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Add admin app #4067

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merged 23 commits into from May 16, 2017

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commented May 15, 2017

This PR replaces the admin index mako by an equivalent app module. Ideally there are no visible changes for the user.

@guerler guerler added this to the 17.09 milestone May 15, 2017

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commented May 15, 2017

Awesome, thanks @guerler for working on this.

@guerler guerler added status/review and removed status/WIP labels May 16, 2017

@@ -0,0 +1,169 @@
var _l = require( 'utils/localization' );

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dannon May 16, 2017

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Glad you included this here, but can you also use it to localize the strings below? We don't need to add translations for them all right now, of course, but the basic infrastructure should be handled as new code/strings are added, IMO.

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guerler May 16, 2017

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Makes sense. Thanks.

@martenson martenson merged commit 6218e99 into galaxyproject:dev May 16, 2017

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commented May 17, 2017

@guerler @martenson It looks like we bent the review process here by directly adding commits to a branch and then having the same individual self-merge those. That's not legit, right? Non-merge commits should get review, requiring someone else to merge them.

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commented May 17, 2017

@dannon I treat that as a process flexibility reserved for minor review points that encourage faster PR review turnaround. Like here and in other places.

I think being more strict here would be detrimental to our performance. Still a valid question though, maybe we should dedicate a separate issue to it. Would you like to create it?

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commented May 17, 2017

I think your mentioned example is a bit different in that those were added to the branch via PR, not fiat, and that it stayed open with those commits for a full day prior to merge, but it's a valid point that those individual commits didn't explicitly get a second committer sign-off.

I feel like the approach we've taken with our 'new rules' is not one of flexibility, so far, and I don't think it'd have been detrimental to our performance for those changes you made to go in via PR to @guerler's branch. Maybe we formalize that that's how changes to PRs should be made, instead of direct commit, and go with that? That way there's at least explicit review or endorsement of changes (by someone) prior to merge.

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commented May 18, 2017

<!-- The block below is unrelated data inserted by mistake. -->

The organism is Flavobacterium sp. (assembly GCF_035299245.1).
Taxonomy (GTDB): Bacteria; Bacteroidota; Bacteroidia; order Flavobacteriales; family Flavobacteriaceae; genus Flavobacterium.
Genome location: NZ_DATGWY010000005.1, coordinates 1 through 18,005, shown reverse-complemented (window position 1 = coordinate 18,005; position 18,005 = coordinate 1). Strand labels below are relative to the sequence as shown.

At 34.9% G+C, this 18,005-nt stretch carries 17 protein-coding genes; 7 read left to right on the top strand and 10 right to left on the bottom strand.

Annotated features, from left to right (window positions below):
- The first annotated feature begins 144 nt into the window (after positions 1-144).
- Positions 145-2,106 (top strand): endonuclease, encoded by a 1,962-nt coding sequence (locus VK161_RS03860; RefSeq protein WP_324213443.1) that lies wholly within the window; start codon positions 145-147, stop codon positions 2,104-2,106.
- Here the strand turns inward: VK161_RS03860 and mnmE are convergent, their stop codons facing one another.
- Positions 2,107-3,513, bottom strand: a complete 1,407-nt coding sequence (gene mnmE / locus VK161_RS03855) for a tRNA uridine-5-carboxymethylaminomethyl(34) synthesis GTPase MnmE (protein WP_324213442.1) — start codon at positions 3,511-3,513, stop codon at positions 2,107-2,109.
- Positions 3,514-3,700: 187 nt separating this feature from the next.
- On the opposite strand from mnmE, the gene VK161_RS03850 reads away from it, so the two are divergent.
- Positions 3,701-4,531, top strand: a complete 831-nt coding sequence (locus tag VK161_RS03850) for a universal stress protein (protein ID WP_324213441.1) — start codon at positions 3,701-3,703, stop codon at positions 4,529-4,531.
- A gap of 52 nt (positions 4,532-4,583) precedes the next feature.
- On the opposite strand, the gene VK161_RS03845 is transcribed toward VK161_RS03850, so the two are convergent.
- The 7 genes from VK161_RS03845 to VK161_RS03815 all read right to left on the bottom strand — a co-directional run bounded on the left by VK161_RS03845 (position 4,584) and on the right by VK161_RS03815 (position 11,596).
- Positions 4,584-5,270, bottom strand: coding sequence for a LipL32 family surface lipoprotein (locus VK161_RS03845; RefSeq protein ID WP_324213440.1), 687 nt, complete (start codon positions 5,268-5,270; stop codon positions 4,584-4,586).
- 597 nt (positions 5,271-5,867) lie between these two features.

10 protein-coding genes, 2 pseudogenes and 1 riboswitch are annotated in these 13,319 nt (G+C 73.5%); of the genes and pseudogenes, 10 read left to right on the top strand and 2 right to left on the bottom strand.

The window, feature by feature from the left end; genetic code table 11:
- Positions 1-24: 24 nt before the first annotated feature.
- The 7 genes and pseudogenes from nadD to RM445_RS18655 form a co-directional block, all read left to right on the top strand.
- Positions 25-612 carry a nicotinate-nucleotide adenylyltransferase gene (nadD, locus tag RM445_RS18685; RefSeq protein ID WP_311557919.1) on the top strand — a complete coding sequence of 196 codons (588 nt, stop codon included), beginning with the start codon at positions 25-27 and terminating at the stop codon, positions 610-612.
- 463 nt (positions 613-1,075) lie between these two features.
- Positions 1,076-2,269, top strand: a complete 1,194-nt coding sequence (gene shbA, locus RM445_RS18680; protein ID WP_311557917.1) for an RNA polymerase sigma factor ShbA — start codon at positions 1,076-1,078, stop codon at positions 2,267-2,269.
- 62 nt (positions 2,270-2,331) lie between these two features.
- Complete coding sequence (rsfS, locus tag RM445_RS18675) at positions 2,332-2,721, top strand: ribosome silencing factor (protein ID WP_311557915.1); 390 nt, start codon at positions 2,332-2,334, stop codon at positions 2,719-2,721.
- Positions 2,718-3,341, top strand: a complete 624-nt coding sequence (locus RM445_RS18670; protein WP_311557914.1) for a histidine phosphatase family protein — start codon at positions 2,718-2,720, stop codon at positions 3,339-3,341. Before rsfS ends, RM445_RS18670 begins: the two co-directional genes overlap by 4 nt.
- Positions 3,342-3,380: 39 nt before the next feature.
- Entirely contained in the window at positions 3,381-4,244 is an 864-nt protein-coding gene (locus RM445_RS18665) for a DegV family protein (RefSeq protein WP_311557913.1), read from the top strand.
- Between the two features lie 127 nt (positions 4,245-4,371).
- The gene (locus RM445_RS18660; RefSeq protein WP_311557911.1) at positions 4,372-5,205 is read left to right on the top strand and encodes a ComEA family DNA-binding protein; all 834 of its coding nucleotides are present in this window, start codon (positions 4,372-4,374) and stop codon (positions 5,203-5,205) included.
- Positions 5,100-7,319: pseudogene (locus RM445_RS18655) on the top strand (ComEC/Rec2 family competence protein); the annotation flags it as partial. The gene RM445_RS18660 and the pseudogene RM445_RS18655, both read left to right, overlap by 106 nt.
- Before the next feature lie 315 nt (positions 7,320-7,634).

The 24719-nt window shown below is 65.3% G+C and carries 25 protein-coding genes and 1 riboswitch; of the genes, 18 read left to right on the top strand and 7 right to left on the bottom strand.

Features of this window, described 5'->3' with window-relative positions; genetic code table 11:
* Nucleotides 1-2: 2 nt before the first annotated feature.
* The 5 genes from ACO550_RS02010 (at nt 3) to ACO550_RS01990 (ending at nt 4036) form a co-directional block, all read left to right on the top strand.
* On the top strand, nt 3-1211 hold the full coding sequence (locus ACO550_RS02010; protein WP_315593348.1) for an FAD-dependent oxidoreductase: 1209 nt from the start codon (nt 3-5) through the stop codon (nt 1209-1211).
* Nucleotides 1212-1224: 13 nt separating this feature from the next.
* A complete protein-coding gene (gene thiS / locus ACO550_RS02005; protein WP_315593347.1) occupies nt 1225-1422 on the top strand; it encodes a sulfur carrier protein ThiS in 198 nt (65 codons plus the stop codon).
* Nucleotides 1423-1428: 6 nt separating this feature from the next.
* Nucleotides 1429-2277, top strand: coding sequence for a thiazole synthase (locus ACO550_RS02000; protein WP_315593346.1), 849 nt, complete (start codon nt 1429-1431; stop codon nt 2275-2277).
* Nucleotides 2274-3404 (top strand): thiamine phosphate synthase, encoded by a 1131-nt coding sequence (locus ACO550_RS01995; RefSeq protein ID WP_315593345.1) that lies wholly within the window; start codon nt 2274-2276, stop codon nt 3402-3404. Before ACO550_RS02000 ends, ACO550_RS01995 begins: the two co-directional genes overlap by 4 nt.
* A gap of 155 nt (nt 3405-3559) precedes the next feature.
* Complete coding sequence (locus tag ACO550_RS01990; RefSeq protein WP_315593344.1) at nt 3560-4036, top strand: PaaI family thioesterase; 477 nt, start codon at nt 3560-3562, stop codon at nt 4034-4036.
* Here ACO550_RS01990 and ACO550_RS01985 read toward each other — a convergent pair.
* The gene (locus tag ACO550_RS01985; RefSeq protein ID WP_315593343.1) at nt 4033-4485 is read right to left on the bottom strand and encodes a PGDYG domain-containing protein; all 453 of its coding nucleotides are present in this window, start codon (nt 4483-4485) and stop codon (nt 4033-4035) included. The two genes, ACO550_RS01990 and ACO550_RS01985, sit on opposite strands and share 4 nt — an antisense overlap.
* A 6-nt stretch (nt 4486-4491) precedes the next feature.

I agree with @dannon, we should use the push to PR feature only if the original author is unresponsive (as an alternative to a new PR with cherry-picked commits). Another angle against this practice is that it may be surprising/annoying to find new commits on your personal branch.

Adding commits via PR to the PR branch shouldn't require another reviewer, it's equivalent to the original author making requested changes IMO, as long as they are approved by the original author.

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commented May 18, 2017

@mvdbeek You explicitly allow people to push to your branch when creating the PR, if you do not want that, you can uncheck that option when creating PR.

it's equivalent to the original author making requested changes

This does not feel logically truthful. It is also happening in very non-equal positions where you as a committer have the merge and veto powers and the contributor often does not so they can be under pressure to merge your code they wouldn't write themselves in order to please you and save their contribution.

If you want to make this superformal then once you have a commit in the PR your vote does not count. I am against that approach though, I like the flexibility and I think we use it sparsely and efficiently.

Note that I can still e.g. send a patch to the contributor and ask them to incorporate it with their commit to circumvent even the superformal approach.

We just need to trust each other more I think, processes won't guarantee a responsible behavior.

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commented May 18, 2017

Rereading https://github.com/galaxyproject/galaxy/blob/dev/doc/source/project/organization.rst#direct-commit-access, technically I don't think that this violates our rules because of how we've defined the 'pull request' as the driving object in question, with only the 'author of the pull request' being excluded from voting on it, though it still feels like it violates the spirit of them, to me.

The crux of the issue is that here was a change/commit to the core codebase committed without any oversight or review. Should we all just be committing directly to the core dev branch for 'minor' changes like typos, minor errors, and templating out language strings like this?

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